§         I have spent some time puzzling over these questions, and I just can’t say for sure. I suspect that this is speaking of some kind of civil government which we will experience in heaven, and I suspect that John’s description of heaven having 12 gates inscribed with the names of the tribes of Israel and 12 foundation stones inscribed with the names of the apostles may be related to this (Rev. 21:12-14)[10].

§         I’m also aware that this reign may be considered to be at different times depending on your eschatological viewpoint, but since Jesus here treats the re-creation, His session, and His followers’ reign all in one breath, I am not going to try to pull those events apart.

·         The point is that yes, the disciples will be rewarded for their radical departure from the life of this world to follow Jesus. They will receive very prominent positions of leadership. That much information should be good enough for us for now, and we learn from this that there are blessings to be found in the future when we “deny ourselves, take up our cross, and follow” Christ:

o       Heb. 6:10 “For God is not unjust so as to forget your work and the love which you have shown toward His name, in having ministered and in still ministering to the saints.” (NASB)

o       Every sacrifice we made out of genuine love and devotion to Jesus is like a love note that goes straight to Him, and He treasures these things, eternally delighting in each expression of love.


19:29 and everyone who left houses or brothers or sisters or father or mother or wife or children or fields [or farm-lands] for the sake of my name, will receive a hundred times as many, and will inherit eternal life.”

και πας ‘ος αφηκεν οικιας η αδελφους η αδελφας η πατερα η μητερα η γυναικα η τεκνα η αγρους ‘ενεκεν του ονοματος μου ‘εκατονταπλασιονα ληψεται και ζωην αιωνιον κληρονομησει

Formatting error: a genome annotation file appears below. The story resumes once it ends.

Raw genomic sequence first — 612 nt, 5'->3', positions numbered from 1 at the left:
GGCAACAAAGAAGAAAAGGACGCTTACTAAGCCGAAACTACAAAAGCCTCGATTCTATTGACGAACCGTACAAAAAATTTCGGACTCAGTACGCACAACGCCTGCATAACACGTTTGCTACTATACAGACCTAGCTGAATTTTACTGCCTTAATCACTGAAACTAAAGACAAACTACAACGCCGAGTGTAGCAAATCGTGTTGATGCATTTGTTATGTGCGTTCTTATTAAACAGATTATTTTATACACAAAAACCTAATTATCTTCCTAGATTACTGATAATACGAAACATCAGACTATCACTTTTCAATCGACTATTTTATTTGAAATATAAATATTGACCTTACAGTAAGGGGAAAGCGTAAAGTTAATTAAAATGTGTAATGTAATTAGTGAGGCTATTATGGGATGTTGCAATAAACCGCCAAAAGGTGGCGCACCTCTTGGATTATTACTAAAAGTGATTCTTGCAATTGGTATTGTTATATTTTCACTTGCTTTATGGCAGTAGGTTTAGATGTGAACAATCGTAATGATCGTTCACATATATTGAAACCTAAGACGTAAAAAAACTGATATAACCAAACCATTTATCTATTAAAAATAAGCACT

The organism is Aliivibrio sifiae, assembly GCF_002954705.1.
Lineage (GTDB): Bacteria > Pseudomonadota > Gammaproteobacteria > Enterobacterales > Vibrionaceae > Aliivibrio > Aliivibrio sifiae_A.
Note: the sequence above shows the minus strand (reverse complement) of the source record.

·         Now Jesus answers Peter’s question of what benefits His followers will receive:

o       First Jesus mentions the temporal benefits of 100-fold increase in family members and property.

§         The NAS “many-fold” comes from the parallel account of Luke 18:30, but I think the correct word here is “hundredfold.”

§         Mark and Luke’s parallel accounts are helpful in adding that the increased return would happen “now/in this time,” and that persecution will also come along with these blessings.

§         We were just talking about this as a family around the dinner table last week. My oldest daughter said, “Even though God has called us to live so far away from our grandparents that we only get to see them maybe once a year, we actually have a whole bunch of grandparents! Here in Kansas, there’s Grandma Ford and our neighbor Grandma Treese, when we lived in Illinois, we had Grandma George, and in Colorado we had Grandma Zeller… It’s true; when I surrendered my life to obey God, it meant living far away from my parents, but God has filled in for that by giving us other friends who have been to us like extended family who have loved our kids in all the far-flung places we’ve lived! (Cf. Mt. 12:50)

§         I could say the same of houses. My involvement in vocational ministry prevented me for many years from buying a house. As a result, we’ve lived in dozens of different homes, not to mention the hundreds more houses we’ve stayed in overnight while itinerating. That didn’t necessarily make life easy, but it did make life rich for us as we experienced many different locations and cultures.